“A crisis of long waits for dermatology appointments causes emotional, financial, and physical stress for patients and caregivers,” a press release for the new report says. It goes on to highlight some of the areas of the country where the crisis is especially bad. “The average wait time in Philadelphia is 78 days and even worse in Cedar Rapids, Iowa, at 91 days.” The report notes that it’s even more difficult for rural and minority patients to get fast access to dermatology care, and that these patients “experience higher rates of melanoma mortality.”
“I think we’ve known for a while now that we have long wait times. Unfortunately, in dermatology, they’re getting longer,” says Joleen Volz, president of the Society of Dermatology Physician Assistants, who works with GAPP.
What shocked Volz about the new report is the impact of long wait times on patients. “According to the report, 91% of patients said their skin condition impacted their daily life,” the press release says, not to mention “58% worried their skin condition would worsen while waiting, and half of the patients surveyed experienced anxiety from their untreated skin condition while waiting for care.”
“I guess what is most alarming is that the patients are actually feeling it,” Volz says. “Patients [are] reporting more anxiety. Even depression and sadness.” She notes that the wait times could negatively impact people who have skin conditions that are noticeable to others. “They’re missing certain events. They’re sitting at home, nervous about the spot they have. It’s causing anxiety; they’re worried their spot is getting worse,” she says.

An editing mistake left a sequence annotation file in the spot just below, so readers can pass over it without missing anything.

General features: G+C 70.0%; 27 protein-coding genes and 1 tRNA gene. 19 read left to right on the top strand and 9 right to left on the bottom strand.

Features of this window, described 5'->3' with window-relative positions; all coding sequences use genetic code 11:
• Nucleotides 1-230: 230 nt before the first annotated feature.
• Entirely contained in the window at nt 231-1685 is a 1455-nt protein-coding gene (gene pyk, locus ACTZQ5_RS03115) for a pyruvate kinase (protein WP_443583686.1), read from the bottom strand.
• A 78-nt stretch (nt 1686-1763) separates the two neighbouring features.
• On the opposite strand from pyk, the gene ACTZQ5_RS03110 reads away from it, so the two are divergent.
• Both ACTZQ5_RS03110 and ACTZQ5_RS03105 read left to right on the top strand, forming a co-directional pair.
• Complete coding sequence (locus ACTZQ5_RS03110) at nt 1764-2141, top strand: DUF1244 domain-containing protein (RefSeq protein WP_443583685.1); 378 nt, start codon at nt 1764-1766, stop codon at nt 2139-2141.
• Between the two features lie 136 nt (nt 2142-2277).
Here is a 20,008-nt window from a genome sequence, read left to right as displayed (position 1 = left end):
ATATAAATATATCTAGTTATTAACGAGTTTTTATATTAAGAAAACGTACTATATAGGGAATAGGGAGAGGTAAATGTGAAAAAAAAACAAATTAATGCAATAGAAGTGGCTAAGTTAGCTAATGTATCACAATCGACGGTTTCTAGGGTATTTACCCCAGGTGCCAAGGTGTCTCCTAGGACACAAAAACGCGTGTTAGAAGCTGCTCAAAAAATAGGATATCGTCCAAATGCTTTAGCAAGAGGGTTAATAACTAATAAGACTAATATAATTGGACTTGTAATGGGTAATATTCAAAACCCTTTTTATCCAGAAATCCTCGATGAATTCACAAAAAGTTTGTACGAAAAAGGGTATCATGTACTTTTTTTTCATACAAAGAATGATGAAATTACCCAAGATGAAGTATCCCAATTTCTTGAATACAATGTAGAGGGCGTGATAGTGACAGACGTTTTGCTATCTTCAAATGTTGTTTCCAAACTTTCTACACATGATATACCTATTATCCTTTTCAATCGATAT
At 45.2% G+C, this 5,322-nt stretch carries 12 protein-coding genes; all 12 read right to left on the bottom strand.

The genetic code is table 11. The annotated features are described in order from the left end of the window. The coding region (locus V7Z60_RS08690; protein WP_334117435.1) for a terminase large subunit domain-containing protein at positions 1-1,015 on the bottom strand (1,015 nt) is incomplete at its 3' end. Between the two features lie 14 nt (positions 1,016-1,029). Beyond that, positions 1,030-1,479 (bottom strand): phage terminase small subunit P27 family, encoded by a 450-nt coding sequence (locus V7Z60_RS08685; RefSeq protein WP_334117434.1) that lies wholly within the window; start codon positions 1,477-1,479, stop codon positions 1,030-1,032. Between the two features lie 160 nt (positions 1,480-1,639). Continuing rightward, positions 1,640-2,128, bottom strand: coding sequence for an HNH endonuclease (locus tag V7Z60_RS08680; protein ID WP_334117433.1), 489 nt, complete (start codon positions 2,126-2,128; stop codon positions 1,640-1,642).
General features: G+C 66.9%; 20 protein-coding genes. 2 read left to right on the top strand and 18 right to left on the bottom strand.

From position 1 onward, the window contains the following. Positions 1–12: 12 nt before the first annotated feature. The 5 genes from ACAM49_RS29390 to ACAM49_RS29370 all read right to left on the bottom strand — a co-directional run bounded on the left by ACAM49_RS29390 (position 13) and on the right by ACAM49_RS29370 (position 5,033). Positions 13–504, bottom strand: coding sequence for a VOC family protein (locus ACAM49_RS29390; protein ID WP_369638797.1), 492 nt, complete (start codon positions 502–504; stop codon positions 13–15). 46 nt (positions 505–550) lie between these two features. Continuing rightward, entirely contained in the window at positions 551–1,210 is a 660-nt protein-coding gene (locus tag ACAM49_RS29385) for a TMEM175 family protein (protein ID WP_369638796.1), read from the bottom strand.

Volz advises asking for an appointment with an available physician’s assistant if your dermatologist can’t see you soon enough. She also mentions that one of the potential solutions to this problem could be “getting primary care [doctors] more comfortable with more dermatological lesions that may be worrisome.”
A referral from a primary care doctor might expedite a patient’s treatment, Volz says. “If a primary care [doctor] calls me, I’m more apt to be able to get [their patient] in. If I have to stay late that night I would do that. However, it’s not always feasible,” she says. Another potential solution to this problem could be telemedicine since “dermatology tends to be visual,” Volz explains.
Callahan worries about a particularly dangerous side effect of long wait times at the dermatologist’s office: They might signal to patients that they shouldn’t worry about their skin. “When you have that wait time, you think it must not be that important, which is a big misconception. Because of those wait times people don’t think it’s important and, therefore, fall off the map,” Callahan says.
She says that if you’re worried about a skin condition and are told you’re going to have to wait a very long time to be seen by your dermatologist, it’s worth it to speak up and say, “I need to be seen sooner than that.”
“Patients need to advocate for themselves,” she says. “If you have a spot of concern and you’re seen quickly, it could save your life.”
Get more on melanoma here.